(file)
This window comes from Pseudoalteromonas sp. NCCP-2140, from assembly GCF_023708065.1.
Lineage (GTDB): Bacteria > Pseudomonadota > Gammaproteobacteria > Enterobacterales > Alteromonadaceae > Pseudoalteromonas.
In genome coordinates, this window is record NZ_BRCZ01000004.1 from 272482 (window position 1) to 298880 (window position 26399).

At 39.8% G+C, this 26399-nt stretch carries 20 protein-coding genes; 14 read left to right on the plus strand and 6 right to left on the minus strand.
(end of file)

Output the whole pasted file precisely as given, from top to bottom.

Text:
This window comes from Pseudoalteromonas sp. NCCP-2140, from assembly GCF_023708065.1.
Lineage (GTDB): Bacteria > Pseudomonadota > Gammaproteobacteria > Enterobacterales > Alteromonadaceae > Pseudoalteromonas.
In genome coordinates, this window is record NZ_BRCZ01000004.1 from 272482 (window position 1) to 298880 (window position 26399).

At 39.8% G+C, this 26399-nt stretch carries 20 protein-coding genes; 14 read left to right on the plus strand and 6 right to left on the minus strand.